Wall v. Board of Regents, U. C.

Annotate this Case
[Civ. No. 12677. Second Appellate District, Division Two. May 2, 1940.]

I. R. WALL, Petitioner, v. THE BOARD OF REGENTS OF THE UNIVERSITY OF THE STATE OF CALIFORNIA (a Public Corporation) et al., Respondents.

COUNSEL

Emory D. Martindale for Petitioner.

OPINION

Moore, P. J.

Petitioner seeks an alternative writ of prohibition to prevent the board of regents of the University [38 Cal. App. 2d 699] of the State of California from continuing the employment and the payment of the salary of one Bertrand Russell, who has been employed by the management of said university.

[1] The Constitution of the State of California reposes in the regents of the university full powers of organization and government of the university, subject only to such legislative control as may be necessary to insure compliance with the terms of the endowments of the university and the security of its funds. (Art. IX, sec. 9, Const.; Hamilton v. Regents of the University of California, 219 Cal. 663 [28 PaCal.2d 355].)

[2] The board of regents constitute a corporation and from the petition it would appear that it is a normally functioning body. This being so, this court has no right to interfere with its government. The conclusions reached by the regents are final in the absence of fraud or oppression. "It is an elementary principle of law that a court has no power or right to intermeddle with internal affairs of a corporation in the absence of fraudulent conduct on the part of those who have been lawfully entrusted with the management and conduct of its affairs. The principle has been so well settled and established in both federal and state jurisdictions that it seems unnecessary to give further citations. (Consolidated Cement Corp. v. Pratt, 47 Fed.2d 90.) The authority of the directors in the conduct of the business of a corporation must be regarded as absolute when they act within the law. The court cannot substitute its judgment for that of the directors." (Hamilton v. United Laundries, 111 N. J. Eq. 78 [161 Atl. 347]; Harris v. Brown, 6 Fed.2d 922; McConoughey v. Jackson, 101 Cal. 265 [35 P. 863, 40 Am.St.Rep. 53]; McFarland v. McCowen, 98 Cal. 329 [33 P. 113]; Merriman v. National Zinc Corp., 82 N. J. Eq. 493 [89 Atl. 764]; Midland Sav. & Loan Co. v. Dunmire, 68 Fed.2d 249; United Milk Products Co. v. Lovell, 75 Fed.2d 923.)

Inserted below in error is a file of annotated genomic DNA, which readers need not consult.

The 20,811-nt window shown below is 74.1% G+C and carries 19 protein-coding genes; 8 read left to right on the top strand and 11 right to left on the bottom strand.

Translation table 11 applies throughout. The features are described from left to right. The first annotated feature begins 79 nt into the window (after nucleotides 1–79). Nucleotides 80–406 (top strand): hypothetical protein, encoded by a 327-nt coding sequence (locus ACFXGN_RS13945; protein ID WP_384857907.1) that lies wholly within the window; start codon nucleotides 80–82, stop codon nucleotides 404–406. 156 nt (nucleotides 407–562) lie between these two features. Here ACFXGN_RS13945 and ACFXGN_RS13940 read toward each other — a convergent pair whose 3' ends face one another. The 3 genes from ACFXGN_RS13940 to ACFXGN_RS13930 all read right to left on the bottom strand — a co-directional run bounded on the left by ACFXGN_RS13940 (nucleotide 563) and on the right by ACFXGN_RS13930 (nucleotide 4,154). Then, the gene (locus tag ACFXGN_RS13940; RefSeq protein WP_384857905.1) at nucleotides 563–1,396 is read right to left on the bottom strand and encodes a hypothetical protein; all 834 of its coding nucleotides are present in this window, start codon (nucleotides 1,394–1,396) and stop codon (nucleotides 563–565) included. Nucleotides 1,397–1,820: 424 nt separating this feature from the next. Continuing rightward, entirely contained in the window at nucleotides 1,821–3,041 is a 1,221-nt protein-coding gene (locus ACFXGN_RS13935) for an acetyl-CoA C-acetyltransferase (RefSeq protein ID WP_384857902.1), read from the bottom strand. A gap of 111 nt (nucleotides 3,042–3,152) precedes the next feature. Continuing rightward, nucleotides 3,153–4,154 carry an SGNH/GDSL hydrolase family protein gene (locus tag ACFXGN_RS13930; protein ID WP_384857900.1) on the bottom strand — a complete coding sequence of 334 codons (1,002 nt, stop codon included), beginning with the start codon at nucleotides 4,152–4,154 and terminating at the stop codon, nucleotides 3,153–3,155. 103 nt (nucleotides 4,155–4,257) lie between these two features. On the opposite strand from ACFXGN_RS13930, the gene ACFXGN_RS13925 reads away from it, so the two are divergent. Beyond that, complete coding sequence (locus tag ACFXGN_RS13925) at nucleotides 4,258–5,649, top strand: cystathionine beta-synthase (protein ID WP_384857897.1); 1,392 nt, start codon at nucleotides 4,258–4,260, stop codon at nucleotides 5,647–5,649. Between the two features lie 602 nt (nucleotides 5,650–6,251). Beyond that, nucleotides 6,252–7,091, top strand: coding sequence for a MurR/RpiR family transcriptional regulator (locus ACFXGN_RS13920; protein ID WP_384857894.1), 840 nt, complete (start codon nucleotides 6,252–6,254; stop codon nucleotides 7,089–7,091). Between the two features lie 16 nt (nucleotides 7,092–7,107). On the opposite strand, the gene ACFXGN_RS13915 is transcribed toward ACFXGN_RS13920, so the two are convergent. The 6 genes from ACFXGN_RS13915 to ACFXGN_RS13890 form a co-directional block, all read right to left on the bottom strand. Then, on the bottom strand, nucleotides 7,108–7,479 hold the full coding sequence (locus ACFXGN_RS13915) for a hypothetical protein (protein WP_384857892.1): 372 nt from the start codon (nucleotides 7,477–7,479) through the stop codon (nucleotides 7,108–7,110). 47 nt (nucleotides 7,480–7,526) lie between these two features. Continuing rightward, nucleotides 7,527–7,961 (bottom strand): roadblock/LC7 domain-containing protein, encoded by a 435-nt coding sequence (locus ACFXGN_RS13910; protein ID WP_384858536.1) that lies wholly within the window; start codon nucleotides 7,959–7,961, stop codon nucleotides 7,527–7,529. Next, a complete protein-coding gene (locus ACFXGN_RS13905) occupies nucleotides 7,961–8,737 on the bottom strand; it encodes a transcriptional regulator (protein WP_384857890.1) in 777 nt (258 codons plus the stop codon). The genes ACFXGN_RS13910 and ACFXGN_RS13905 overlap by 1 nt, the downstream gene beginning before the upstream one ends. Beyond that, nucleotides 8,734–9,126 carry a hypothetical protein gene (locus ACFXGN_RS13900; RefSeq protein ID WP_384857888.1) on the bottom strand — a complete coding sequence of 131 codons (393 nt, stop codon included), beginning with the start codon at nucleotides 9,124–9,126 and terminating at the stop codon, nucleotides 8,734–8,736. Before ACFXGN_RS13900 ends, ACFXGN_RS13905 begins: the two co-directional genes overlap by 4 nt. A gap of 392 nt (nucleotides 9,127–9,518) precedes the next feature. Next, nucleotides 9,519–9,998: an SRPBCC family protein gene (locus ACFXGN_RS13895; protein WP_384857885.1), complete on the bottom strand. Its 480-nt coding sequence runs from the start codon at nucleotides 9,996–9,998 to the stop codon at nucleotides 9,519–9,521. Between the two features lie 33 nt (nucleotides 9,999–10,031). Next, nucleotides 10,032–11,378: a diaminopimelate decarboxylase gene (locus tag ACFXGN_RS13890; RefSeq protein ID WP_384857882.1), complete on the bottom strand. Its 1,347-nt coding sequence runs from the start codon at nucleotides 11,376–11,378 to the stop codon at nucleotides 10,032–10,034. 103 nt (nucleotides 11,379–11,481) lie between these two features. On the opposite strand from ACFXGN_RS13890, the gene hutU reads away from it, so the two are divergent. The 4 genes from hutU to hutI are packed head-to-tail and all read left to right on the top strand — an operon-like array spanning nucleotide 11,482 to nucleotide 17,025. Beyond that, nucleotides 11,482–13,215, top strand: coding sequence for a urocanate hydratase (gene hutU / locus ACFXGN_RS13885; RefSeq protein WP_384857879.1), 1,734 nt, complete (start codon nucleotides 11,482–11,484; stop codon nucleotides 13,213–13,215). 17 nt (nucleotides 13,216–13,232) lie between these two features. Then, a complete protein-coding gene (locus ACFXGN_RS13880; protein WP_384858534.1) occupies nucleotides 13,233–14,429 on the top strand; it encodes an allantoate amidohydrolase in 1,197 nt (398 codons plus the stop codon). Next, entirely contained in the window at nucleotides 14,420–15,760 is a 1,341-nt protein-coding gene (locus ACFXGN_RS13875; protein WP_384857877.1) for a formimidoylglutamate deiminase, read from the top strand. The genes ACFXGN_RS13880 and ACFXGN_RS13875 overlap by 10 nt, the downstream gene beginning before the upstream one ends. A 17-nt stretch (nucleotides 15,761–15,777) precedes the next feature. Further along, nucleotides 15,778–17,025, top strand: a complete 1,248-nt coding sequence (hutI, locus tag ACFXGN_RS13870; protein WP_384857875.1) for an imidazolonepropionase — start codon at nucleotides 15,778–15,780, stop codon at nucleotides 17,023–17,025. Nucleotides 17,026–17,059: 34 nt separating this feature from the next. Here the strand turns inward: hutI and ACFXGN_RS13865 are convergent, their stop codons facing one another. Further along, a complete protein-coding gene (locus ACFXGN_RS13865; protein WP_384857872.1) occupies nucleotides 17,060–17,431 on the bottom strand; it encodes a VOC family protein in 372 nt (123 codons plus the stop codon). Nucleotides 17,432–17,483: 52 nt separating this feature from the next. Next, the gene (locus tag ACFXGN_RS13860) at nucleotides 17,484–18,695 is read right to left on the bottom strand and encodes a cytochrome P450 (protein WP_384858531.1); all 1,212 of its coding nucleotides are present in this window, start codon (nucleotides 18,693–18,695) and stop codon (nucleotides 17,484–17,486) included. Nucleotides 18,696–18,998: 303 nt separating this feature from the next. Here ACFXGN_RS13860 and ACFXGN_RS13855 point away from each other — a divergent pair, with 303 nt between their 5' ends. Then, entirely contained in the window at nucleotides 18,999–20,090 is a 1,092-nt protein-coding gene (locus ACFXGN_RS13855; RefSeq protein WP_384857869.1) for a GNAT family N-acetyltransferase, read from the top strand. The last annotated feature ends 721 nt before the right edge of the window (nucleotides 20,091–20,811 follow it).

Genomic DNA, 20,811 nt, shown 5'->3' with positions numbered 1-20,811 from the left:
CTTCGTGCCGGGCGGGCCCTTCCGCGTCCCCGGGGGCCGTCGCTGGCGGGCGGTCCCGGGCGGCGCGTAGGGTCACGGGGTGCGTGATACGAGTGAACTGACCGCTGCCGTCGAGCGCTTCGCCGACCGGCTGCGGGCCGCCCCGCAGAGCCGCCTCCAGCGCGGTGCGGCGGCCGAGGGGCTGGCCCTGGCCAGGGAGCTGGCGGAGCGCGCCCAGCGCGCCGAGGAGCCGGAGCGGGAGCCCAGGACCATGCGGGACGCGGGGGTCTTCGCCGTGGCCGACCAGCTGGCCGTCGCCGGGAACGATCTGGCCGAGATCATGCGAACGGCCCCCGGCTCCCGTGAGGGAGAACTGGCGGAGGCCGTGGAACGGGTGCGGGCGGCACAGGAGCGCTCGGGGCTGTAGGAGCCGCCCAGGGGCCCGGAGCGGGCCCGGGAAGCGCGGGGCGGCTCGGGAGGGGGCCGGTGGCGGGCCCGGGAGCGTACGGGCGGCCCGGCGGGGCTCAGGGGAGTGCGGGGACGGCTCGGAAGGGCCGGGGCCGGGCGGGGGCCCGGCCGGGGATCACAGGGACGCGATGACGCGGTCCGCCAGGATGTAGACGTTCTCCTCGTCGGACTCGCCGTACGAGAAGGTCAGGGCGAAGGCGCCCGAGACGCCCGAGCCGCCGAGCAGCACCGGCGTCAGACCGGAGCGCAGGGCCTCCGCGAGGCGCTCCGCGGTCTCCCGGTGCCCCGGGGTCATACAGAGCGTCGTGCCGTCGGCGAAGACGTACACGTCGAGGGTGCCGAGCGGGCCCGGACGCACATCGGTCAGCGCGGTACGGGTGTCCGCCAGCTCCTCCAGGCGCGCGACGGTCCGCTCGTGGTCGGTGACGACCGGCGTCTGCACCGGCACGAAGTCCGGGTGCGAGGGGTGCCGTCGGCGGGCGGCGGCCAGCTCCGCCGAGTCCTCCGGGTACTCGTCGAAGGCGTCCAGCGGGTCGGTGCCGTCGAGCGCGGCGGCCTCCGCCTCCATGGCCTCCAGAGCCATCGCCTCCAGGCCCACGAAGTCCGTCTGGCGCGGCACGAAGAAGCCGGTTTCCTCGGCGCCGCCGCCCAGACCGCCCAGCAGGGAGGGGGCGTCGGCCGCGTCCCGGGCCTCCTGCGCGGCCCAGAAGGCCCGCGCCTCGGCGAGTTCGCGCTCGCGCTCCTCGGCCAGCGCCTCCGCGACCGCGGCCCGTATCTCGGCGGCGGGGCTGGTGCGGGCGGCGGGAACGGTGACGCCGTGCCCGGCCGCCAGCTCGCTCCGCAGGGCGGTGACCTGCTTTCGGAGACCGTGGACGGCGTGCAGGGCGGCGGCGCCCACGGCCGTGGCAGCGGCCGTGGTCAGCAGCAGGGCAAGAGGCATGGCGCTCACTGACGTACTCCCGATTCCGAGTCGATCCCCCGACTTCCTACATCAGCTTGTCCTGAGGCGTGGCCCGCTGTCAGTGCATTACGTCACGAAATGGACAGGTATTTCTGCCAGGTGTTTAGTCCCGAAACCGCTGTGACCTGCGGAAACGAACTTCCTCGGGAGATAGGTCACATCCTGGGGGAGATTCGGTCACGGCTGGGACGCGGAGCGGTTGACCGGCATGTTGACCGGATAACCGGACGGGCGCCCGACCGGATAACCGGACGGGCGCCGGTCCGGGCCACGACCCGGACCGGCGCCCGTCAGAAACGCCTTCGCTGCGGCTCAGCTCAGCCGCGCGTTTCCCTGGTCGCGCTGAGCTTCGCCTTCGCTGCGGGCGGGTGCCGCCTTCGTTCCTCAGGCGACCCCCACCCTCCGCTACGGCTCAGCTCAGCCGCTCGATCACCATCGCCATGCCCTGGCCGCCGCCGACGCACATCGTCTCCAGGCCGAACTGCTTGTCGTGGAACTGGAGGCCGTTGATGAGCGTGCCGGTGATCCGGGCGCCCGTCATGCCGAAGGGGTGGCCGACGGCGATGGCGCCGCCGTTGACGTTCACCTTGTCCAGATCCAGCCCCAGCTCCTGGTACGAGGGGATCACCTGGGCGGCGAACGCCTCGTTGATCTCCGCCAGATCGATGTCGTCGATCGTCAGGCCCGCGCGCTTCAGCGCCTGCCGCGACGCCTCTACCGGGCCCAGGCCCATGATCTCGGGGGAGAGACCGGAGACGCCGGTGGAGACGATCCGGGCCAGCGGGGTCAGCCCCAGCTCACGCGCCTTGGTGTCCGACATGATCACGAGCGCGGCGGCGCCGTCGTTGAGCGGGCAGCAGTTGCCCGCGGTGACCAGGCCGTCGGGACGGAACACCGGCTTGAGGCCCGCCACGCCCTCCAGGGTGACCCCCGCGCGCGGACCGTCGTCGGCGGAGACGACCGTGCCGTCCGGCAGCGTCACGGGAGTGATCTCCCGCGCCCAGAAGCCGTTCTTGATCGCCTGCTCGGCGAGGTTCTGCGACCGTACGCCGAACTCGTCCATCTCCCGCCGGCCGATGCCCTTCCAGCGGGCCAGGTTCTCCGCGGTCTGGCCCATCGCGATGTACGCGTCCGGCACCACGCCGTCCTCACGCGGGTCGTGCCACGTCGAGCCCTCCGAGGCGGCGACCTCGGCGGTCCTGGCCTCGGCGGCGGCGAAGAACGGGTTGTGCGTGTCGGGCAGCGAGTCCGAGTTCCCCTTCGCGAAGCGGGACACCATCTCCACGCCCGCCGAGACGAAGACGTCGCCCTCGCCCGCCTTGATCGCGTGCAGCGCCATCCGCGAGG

[3] Before a private citizen can sue a public corporation for redress of his grievances, because of the alleged fraud or oppression on the part of the directors of such corporation, demand must first be made upon the directors to repair the wrong done by the management, and where the pleading fails to state that such a demand has been made and that petitioner has exhausted his legal remedies, his action will not [38 Cal. App. 2d 700] lie. (Fornaseri v. Cosmosart Realty & Bldg. Corp., 96 Cal. App. 549 [274 P. 597]; Hawes v. Oakland, 104 U.S. 450 [26 L. Ed. 827].) Nothing in the petition indicates that the grievances of the petitioner have ever been made known to any member of the board of regents or that a demand upon the board of regents would have been futile.

For the foregoing reasons the petition is denied.

Wood, J., concurred.

McComb, J.,

Concurring.

I concur in the order denying the application for an alternative writ of prohibition. I can see no reason for filing a written opinion, which is contrary to the usual practice in such matters. The question of Dr. Russell's qualifications to act as an instructor at the University of California is one lying solely within the discretion of the board of regents, and their determination of his qualifications is final.

Experience has demonstrated that the people of the state have wisely vested this discretion in the board of regents, as it is a matter of international knowledge that the University of California has under the guidance of the board of regents become one of the great universities of the world and that the university possesses a faculty composed of educators of the highest standing.